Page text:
Near the end of the film, Rocco shares an anecdote about stonemasons, who at the start of any building project, throw a stone into the shadow of a passerby in order to symbolize the sacrifice that is needed to erect a structure. Rocco's own habit of sacrificing his money and well-being can be likewise analogized as attempts to preserve his family after their upheaval from country life. Ciro is the second-youngest brother, and perhaps by observing the trials of his elder brothers, decides to learn from their mistakes and mimic his brother Vincenzo. To that end, Ciro becomes engaged to a local woman from a good family and finds steady work in the city at an automobile factory. However, unlike Vincenzo, Ciro participates in family matters, and at the end of the movie, he turns in Simone to the police for murdering Nadia. The youngest brother Luca does little but watch quietly in the background during much of the movie. Despite the fact that Luca had spent the least time in Southern Italy when the family moved to Milan, by the end of the film he is the only brother who wants to return to the country life. In one of the last scenes, Luca speaks to Ciro near a factory and tells him that he will return to the south even if none of the other brothers join him. He is represented as the hope for a more balanced idealised future in which the two worlds will merge in spite of their discrepancies.



During the spring of 1960, the original plan to shoot the murder scene at the end of the film in a large recreational area in Idroscalo was refused by civil servants of the provincial administration. This was due to an “inopportune resemblance to reality” of the scene to be shot to the recent murder of a young prostitute in the area. The film was later seized by police officers and lawyers after Cardinal Tardini’s request that officials take action against “certain destructive films”. They demanded that four scenes be cut or the film would be confiscated and the producer prosecuted; however, after negotiations, Lombardo agreed to darken the critical scenes within the film with filters; two of these darkened scenes were omitted entirely.[7]


Box office

The film was the 27th most popular film of the year in France.[8]

Critical response

The film critic for The New York Times, Bosley Crowther, gave the film a positive review and appreciated the direction of the film and acting. He wrote, "A fine Italian film to stand alongside the American classic, The Grapes of Wrath, opened last night ...It is Luchino Visconti's Rocco and His Brothers (Rocco e i suoi fratelli), and it comes here garlanded with laurels that are quite as appropriate in this context as they are richly deserved...Signor Visconti has clearly conceived his film and that is what his brilliant handling of events and characters makes one feel. There's a blending of strong emotionalism and realism to such an extent that the margins of each become fuzzy and indistinguishable...Alain Delon as the sweet and loyal touchingly pliant and expressive, but it is Renato Salvatori ...who fills the screen with the anguish of a tortured and stricken character. His raw and restless performance is overpowering and unforgettable...[and the] French actress Annie Girardot is likewise striking as the piteous prostitute..."[9]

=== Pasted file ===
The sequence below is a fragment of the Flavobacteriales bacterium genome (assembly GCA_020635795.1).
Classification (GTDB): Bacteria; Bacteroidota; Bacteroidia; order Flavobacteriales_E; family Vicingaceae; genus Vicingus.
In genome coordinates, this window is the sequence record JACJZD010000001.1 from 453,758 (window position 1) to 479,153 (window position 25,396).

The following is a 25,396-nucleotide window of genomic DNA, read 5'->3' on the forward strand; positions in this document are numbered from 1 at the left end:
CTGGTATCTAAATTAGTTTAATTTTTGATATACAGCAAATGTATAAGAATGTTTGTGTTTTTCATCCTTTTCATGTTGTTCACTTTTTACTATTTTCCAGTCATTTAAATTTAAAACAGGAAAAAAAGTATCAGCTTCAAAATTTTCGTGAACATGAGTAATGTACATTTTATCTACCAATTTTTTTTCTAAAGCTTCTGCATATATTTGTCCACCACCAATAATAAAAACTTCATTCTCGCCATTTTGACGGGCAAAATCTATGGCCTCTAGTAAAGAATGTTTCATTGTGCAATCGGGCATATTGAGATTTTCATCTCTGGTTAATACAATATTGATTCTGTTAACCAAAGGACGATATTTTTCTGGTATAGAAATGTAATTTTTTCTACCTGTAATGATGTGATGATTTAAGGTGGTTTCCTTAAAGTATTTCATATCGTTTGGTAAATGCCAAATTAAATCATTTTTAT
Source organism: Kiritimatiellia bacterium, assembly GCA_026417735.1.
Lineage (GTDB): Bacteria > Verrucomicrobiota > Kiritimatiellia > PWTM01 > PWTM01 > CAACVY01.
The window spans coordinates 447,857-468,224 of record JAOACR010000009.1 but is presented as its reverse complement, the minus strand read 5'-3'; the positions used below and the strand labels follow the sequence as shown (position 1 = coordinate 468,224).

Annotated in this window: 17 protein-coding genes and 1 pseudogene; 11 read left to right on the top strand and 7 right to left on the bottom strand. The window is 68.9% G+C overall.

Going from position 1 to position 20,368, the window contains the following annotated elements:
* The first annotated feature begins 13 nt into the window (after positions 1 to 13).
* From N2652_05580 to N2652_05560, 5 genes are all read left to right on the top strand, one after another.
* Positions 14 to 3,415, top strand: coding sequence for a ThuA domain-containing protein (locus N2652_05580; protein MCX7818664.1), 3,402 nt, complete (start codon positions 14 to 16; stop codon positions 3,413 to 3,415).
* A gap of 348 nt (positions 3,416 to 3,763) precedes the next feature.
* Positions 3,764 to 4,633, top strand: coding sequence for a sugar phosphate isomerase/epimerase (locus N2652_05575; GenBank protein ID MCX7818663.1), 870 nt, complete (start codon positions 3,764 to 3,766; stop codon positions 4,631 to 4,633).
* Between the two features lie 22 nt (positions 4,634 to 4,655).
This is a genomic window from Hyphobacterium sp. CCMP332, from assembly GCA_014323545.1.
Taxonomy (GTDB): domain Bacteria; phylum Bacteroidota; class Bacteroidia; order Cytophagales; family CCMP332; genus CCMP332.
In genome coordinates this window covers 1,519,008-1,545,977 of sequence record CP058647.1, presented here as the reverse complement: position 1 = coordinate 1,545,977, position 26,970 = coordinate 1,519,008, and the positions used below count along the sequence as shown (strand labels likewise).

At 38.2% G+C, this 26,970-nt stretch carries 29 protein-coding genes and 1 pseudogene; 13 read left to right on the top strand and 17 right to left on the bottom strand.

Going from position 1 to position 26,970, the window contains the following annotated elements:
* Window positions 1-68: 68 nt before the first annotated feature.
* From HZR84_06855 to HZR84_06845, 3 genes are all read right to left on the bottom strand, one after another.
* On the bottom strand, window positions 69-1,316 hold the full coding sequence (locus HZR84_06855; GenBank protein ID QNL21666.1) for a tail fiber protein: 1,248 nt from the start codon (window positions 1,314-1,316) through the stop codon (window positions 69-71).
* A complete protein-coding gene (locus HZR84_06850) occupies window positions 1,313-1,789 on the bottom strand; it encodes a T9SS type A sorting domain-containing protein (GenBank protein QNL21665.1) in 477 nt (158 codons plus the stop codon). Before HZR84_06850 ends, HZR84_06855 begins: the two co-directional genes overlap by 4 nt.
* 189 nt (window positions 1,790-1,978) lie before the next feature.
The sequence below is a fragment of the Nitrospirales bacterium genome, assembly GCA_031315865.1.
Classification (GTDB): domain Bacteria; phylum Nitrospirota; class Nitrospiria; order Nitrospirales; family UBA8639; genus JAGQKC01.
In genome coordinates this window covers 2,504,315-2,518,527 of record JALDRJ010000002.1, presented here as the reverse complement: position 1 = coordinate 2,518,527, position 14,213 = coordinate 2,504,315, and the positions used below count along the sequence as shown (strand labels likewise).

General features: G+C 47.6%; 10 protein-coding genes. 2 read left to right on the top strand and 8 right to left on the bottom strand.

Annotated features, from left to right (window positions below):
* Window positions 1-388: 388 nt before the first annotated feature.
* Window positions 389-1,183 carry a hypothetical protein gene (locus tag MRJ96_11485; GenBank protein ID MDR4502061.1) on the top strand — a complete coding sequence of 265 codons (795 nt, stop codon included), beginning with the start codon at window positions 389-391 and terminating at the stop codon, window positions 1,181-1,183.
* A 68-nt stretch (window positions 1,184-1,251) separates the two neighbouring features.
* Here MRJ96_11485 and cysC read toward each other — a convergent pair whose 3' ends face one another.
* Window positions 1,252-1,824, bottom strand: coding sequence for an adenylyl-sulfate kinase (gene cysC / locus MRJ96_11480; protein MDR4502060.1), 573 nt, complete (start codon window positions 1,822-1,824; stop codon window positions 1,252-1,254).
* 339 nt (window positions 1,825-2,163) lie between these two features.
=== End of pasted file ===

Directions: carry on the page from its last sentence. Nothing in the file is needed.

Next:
The staff at Variety magazine lauded the drama, and wrote, "With all its faults, this is one of the top achievements of the year in Italy...Scripting shows numerous hands at work, yet all is pulled together by Visconti's dynamic and generally tasteful direction. Occasionally, as in the near-final revelation to the family of Simone's crime, the action gets out of hand and comes close to melodrama. Yet the impact of the main story line, aided by the sensitive, expertly guided playing of Alain Delon as Rocco, Annie Girardot as the prostitute, and Renato Salvatori as Simone, is great. Katina Paxinou at times is perfect, at others she is allowed to act too theatrically and off-key."[10]

When the film was released in DVD format, critic Glenn Erickson said, "A major pleasure of Rocco and his Brothers is simply seeing its portrait of life in working-class Milan in 1960. Beautifully directed in the housing projects and streets of the city, this is a prime example of a film which will accrue historical interest simply because it shows so much of how people lived and what places looked like (now) 40 years ago."[11]



See also


  1. FILM DISTRIBUTOR PLANS EXPANSION: Astor Pictures Officials Will Outline New Program of Co-Production Deals By EUGENE ARCHER. New York Times (1923-Current file) [New York, N.Y] 18 Feb 1961: 12.
  2. Box Office information for Rocco and His Brothers at Box Office Story
  3. Henry Bacon, Visconti: Explorations of Beauty and Decay, Cambridge University Press, 1998, p.105
  4. Rocco and His Brothers at the Internet Movie Database.
  5. Henry Bacon, Visconti: Explorations of Beauty and Decay, Cambridge University Press, 1998, p. 102-103
  6. French box office for 1961 at Box Office Story
  7. Crowther, Bosley. The New York Times, film review, January 28, 1961. Last accessed: December 31, 2007.
  8. Variety. Film review, September 6, 1960. Last accessed: December 31, 2007.
  9. Erikson, Eric. DVD Savant, DVD/film review, November 11, 2001. Last accessed: December 2, 2009.